To help campaign workers in Bill Clinton's 1992 presidential campaign to keep their eye on the ball, to stay focused on the public's top concern, Clinton campaign manager James Carville coined the phrase "It's the economy, stupid."
Carville was right. As is precisely the case today, the centrality of economic issues was paramount in 1992.
Under incumbent Republican President George H. W. Bush, the U.S. unemployment rate had increased from 5.6 percent in 1990 to 6.8 percent in 1991 and 7.5 percent in 1992.
Failing on another key economic issue, Bush had reneged on his well-known 1988 campaign pledge to refrain from raising taxes.
Further adding to the primacy of economic issues in the 1992 presidential election, third party candidate Ross Perot focused his campaign on federal budget deficits, the U.S. trade imbalance, and the national debt.
Today, it's still "the economy, stupid" with the federal debt now at $17 trillion, up from $4 trillion in 1992, and the economy stuck in a record-breaking slow recovery with an official unemployment rate of 7.6 percent in May, up from 7.5 percent in April.
Moreover, the 7.6 percent jobless rate doesn't include the roughly 800,000 unemployed people officially labeled as "discouraged workers," or the million-plus jobless workers classified as "marginally attached" to the labor force, or the 8 million partially jobless workers who are working only part-time but looking for full-time employment.
Add these "discouraged workers," the "involuntary part-timers," and the "marginally attached" to the official unemployment rate and the true unemployment rate in the U.S. is currently between 14 percent and 15 percent of the labor force — one in seven workers.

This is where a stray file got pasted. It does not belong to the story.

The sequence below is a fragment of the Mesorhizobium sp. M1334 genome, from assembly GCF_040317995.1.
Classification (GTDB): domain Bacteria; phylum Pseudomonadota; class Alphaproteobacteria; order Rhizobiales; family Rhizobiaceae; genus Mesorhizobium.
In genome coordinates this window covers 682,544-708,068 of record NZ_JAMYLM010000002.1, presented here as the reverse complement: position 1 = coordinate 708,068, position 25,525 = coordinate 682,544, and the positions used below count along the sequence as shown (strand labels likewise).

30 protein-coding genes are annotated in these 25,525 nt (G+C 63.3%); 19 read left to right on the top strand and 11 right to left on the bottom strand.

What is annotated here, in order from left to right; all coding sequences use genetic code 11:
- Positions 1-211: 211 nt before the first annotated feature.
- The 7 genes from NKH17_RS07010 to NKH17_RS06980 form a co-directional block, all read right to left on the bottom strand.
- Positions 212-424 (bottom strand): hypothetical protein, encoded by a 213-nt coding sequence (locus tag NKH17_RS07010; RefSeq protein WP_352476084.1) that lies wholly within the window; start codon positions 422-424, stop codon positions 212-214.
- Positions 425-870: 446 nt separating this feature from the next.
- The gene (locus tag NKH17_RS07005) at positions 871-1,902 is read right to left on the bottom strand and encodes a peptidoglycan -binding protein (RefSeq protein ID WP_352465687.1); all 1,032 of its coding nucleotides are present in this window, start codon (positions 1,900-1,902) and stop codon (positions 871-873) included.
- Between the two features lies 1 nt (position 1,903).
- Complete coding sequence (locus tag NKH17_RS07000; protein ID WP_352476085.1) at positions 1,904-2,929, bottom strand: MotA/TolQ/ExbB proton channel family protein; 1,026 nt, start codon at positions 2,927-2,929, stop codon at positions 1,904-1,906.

Not surprisingly, "huge majorities" of the public ranked "jobs and the economy" as their highest policy priorities in a Pew Research Survey in January 2013, as President Obama was beginning his second term, reports The New York Times op-ed columnist Ross Douthat.
"Down at the bottom of the list" of the public's policy priorities in January were "gun control, immigration and climate change," and yet just six months later, writes Douthat, "the public's non-priorities look like the entirety of the White House's second-term agenda."
Outside of liberal elite circles, contends Douthat, Obama's second-term agenda "looks at best peculiar, at worst perverse": Gun control became a priority "with firearm homicides at a 30year low," while major new carbon regulations are being drawn up "when actual existing global warming has been well below projections for 15 year and counting."
On "the issues that Americans actually prioritize — jobs, wages and the economy," advises Douthat, Obama's agenda on immigration and greenhouse gases "will make the picture somewhat worse."
This fundamental "disconnect" between the public's priorities and Obama's agenda, Douthat contends, "is the most serious threat to current liberal ascendance."
Additionally, Douthat doesn't comment on the negative impact of ObamaCare on economic growth and jobs. In a new Gallup poll, 41 percent of small-business owners, a key job-creating segment of the U.S. economy, say ObamaCare has already caused them to freeze hiring, 19 percent say they've cut their number employees, and 18 percent have reduced their employees' hours to part-time.
Also adding to business costs and negatively impacting economic growth and job creation, there are over 4,000 new regulations currently in the federal pipeline, including EPA's new ozone rule which will hit American manufacturers with an estimated $100 billion per year in new costs.
Bottom line, with few if any corrective measures coming out of Washington, asserts Douthat, "we're left with the peculiar spectacle of a political class responding to a period of destructive long-term unemployment with an agenda that threatens to help extend the crisis toward 2020 and beyond."
Ralph R. Reiland is an associate professor of economics and the B. Kenneth Simon professor of free enterprise at Robert Morris University in Pittsburgh.
R. R. Reiland